October Climate Briefing: El Niño Odds Greater than 85%

Read our ENSO Essentials & Impacts pages for more about El Niño and La Niña.

Tony Barnston provides an overview of the briefing:

What’s New

Sea-surface temperatures are warming up in the equatorial region of the Pacific Ocean that defines El Niño events (called Niño3.4 – see map below). Whether they stay that way will determine if an El Niño event is officially declared in the coming months. For months computer models have been predicting a looming El Niño, but oceanic and atmospheric conditions had remained, for the most part, stubbornly in the neutral range. Over the last four weeks, sea-surface temperature (SST) anomalies in the Niño3.4 region averaged +0.55ºC — just over the +0.50ºC threshold that helps define El Niño. The Niño3.4 region averaged +0.28ºC the previous four weeks.

The sea-surface temperatures in the Nino3.4 region (approximated here) serve as a primary metric of El Niño and La Niña conditions. Data from the IRI Data Library. Image: IRI/Elisabeth Gawthrop

Models likely continued to predict El Niño over the last few months because of the presence of warm temperatures below the surface of the ocean. Those temperatures have also increased in the last few weeks.

Certain atmospheric conditions must also be present for an El Niño to be sustained. So far the atmospheric indicators, including wind patterns, convection patterns and the Southern Oscillation Index, are not yet showing strong signs of El Niño development. But if the warm SSTs persist, the atmospheric components of an El Niño event will be likely to kick in. More on how El Niño forms on our ENSO resource page.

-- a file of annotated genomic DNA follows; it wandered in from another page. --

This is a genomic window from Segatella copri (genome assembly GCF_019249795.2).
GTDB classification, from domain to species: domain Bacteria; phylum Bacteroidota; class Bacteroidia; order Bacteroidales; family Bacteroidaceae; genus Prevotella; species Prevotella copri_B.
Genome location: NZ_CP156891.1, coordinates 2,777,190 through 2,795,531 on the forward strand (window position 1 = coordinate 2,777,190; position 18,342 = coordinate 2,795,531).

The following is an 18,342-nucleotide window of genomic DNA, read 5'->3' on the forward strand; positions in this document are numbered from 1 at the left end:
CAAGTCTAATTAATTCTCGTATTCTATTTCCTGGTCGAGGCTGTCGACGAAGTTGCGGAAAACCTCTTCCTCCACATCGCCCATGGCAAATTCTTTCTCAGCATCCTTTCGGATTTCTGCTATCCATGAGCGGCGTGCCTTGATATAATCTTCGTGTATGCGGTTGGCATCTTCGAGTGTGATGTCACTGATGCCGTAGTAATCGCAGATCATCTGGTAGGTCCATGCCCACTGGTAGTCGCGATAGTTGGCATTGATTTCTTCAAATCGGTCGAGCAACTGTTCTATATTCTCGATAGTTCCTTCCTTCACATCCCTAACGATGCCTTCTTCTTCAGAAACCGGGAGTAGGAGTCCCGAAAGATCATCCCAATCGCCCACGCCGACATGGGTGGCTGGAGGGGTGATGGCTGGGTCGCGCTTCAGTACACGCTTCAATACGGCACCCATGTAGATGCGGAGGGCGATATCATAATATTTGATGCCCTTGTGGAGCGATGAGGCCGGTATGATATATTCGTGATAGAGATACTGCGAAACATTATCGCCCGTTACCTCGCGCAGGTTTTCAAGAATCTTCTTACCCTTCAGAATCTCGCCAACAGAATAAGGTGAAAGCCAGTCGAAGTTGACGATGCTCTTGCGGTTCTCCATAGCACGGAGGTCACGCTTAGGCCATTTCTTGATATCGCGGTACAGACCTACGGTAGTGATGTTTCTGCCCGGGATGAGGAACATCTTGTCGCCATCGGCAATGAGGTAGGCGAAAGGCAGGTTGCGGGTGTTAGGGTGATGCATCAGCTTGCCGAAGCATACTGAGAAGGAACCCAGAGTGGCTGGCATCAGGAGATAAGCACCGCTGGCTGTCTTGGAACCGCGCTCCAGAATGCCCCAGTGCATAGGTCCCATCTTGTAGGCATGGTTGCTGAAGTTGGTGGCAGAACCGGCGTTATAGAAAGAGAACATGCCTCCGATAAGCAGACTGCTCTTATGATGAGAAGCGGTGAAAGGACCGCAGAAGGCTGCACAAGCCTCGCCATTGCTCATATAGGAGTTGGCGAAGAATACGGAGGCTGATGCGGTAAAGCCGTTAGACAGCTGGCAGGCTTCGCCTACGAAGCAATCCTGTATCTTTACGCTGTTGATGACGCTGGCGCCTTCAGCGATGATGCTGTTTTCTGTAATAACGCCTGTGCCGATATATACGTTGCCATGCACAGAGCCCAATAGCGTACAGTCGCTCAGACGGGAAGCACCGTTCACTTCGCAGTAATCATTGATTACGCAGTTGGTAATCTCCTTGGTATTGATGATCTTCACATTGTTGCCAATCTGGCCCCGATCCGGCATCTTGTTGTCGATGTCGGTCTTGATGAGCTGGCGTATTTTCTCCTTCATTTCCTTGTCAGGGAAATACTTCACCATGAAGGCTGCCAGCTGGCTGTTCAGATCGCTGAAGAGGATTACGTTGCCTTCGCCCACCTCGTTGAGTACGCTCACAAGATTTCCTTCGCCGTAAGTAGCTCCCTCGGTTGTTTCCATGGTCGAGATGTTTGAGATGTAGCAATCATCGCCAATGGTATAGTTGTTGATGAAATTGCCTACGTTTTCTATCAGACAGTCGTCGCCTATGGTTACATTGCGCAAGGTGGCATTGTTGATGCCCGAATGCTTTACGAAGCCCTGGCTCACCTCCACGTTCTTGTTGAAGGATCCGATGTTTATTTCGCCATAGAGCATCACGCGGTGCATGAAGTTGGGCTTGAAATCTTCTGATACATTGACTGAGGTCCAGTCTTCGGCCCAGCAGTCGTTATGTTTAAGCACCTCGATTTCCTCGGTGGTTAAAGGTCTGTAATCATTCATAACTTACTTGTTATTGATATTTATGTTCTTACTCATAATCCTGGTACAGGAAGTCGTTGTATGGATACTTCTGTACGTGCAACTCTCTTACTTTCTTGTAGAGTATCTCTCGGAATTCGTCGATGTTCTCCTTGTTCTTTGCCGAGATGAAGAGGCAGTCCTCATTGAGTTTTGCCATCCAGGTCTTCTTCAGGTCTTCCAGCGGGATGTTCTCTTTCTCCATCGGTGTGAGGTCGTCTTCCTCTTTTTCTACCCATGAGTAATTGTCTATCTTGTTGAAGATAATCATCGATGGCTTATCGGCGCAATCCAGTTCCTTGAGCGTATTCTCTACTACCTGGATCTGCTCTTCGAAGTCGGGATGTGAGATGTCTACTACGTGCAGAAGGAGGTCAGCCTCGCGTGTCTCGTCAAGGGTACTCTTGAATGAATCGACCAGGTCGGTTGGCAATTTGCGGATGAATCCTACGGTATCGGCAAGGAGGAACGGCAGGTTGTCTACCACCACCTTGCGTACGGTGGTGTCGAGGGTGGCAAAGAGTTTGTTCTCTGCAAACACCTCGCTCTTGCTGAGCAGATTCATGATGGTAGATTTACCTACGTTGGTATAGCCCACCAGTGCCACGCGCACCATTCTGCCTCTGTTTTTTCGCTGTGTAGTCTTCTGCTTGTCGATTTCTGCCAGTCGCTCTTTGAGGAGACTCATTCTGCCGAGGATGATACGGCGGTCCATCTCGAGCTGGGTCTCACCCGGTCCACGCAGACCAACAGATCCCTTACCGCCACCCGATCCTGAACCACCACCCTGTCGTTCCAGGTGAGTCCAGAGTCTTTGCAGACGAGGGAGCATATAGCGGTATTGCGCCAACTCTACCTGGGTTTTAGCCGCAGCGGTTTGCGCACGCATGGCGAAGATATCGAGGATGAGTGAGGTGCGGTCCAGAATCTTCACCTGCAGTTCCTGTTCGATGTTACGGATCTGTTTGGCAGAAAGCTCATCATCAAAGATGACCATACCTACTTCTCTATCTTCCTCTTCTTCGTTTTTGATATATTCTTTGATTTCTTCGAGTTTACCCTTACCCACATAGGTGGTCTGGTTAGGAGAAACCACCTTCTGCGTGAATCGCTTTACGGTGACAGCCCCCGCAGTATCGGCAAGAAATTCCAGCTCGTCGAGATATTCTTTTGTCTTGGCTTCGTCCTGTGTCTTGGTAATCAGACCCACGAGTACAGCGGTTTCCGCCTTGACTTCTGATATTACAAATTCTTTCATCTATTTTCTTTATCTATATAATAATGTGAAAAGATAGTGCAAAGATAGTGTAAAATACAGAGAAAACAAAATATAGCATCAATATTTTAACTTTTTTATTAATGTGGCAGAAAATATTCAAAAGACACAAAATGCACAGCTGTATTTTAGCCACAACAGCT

For an El Niño to be made official in the historical record, the Niño3.4 SST anomaly would have to stay above the +0.5ºC threshold for five consecutive, overlapping three-month averages. With the warmer SSTs, and the continued warming of the subsurface sea temperatures, the odds for an El Niño in the coming months have increased since last month’s forecast. There is now an 86% chance, based on the models, that an El NIño will begin in this current October – December season, and an 88% chance that an El Niño event will sustain several months into 2019. If scientists from IRI and the National Oceanic and Atmospheric Administration’s Climate Prediction Center (CPC) believe next month that the elevated SSTs will persist, they could declare an El Niño advisory, meaning that El Niño conditions are observed and expected to continue. In June, CPC/IRI issued an El Niño Watch, which remains in effect.

Seasonal temperature and precipitation forecasts based on the latest data show some influence from the predicted El Niño. The strongest effects on precipitation patterns are in Indonesia, the Philippines and Australia, with moderate-to-high odds for drier-than-average conditions. The El Niño signal for United States precipitation patterns is not as strong as some years, with only slightly raised odds for a wetter-than-average winter across the southern part of the country. See more on the seasonal forecasts further down in this post.

ENSO Forecasts

To predict ENSO conditions, computers model the SSTs in the Nino3.4 region over the next several months. The plume graph below shows the outputs of these models, some of which use equations based on our physical understanding of the system (called dynamical models), and some of which use statistics, based on the long record of historical observations.